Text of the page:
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Re: [TowerTalk] new member with tower question

To: towertalk <>
Subject: Re: [TowerTalk] new member with tower question
From: "Patrick J. Jankowiak" <>
Date: Thu, 29 May 2008 21:43:06 -0500
List-post: <">>
I was also thinking about water piling up in the tower legs. I have seen 
bases for Rohn towers that sit on top of the concrete foundation, and I 
suppose the water if any runs out the bottom there?

The tower will be more than its height away from any lines. I have room 
for about 2X. If the tower went towards the lines, it would land on the 
house first. What I have is a 50x150 lot with power lines at the very 
front, and the possibility to put the tower about 55FT from the back of 
the lot. The "shack" is a 30x40 building at the back of the lot.

Here's my deal:

I really -need- a dipole of about 100FT length. The guys tell me it 
needs to be 40FT high at the center and at least 20-30FT high at the 
ends for the kind of propagation I can live with.

I really -want-:
stacked 6M beam, 2M beam, 440 beam
225-400MHz discone,
108-140MHz discone.
- and I don't think I can put those on the center pole with the dipole!  
But they need to be up at least 25-30FT and that would be mediocre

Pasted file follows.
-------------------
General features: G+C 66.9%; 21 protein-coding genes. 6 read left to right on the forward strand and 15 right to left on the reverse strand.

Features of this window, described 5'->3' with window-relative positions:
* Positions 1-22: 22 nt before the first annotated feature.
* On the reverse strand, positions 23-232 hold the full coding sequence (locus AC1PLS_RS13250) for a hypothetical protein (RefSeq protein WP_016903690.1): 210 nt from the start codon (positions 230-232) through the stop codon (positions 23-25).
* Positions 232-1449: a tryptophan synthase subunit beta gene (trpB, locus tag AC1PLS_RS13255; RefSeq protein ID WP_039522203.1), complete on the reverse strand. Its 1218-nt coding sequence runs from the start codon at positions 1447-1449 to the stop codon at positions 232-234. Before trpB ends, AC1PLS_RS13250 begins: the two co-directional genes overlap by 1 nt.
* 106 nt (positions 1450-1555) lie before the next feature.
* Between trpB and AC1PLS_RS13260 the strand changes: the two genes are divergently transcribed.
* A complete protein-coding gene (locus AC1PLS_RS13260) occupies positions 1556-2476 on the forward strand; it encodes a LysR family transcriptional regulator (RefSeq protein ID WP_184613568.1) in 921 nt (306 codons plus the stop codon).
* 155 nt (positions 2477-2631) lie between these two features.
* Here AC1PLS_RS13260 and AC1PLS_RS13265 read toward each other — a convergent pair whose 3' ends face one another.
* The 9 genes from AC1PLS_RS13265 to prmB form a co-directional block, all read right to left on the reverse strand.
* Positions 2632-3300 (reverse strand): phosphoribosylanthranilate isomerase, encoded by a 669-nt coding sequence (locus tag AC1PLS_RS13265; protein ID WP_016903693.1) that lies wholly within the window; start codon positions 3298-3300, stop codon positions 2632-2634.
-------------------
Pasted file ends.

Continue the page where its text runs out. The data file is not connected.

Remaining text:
because my site is in a slightly low lying area with alot of trees. Some 
of the trees are going to be whacked soon. Of course I could put up a 
small pole farm, and get away with alot of this, not sure about the 
beams on a push up pole with a rotor, that is a bit heavy.

My total budget is about $1500 (less the antennas, co-ax, etc)


Jim Hoge wrote:
> Patrick,
>   There is another issue you must contend with- drainage of water and 
> condensate from the tower legs of any tubular tower. I am a tower monkey in 
> the DFW area and I cannot begin to tell you how many freeze splits I have 
> seen in the tower legs because of inadequate drainage. I removed one Rohn 25 
> tower that was very similar to what you have proposed. The tower base was dug 
> down about 2 1/2 feet until the caliche was hit. The tower legs rested on the 
> caliche rather than a bed of gravel and the concrete was poured. The freeze 
> split on one tower leg was 4 1/2 feet above ground, far above the normal 1 
> foot I see in the area. Rohn specifies a gravel bed for drainage for this 
> very reason. By only digging down until you hit the caliche, you are 
> compromising the mass of the base and if you put in the gravel, even more so. 
> The caliche can be dug out with effort, something you will need to do for the 
> guy posts anyway. A hammerdrill can be used to to start a hole and once you 
> have an
>  area to break off the  caliche into, it will break. One step up the tool 
> ladder is a demolition hammer. The bottom line is don't cut corners on the 
> installation. Follow the manufacturer's specs. They are there for a reason. 
> If you can't make it work, don't guess, get a engineer involved. BTW, do you 
> have overhead powerlines or a drop nearby? My personal safety factor is 2 
> times the height of the tower to the nearest line.
>   73 es gl,
>   Jim W5QM
> _______________________________________________
> _______________________________________________
> TowerTalk mailing list

kind regards,

Patrick Jankowiak
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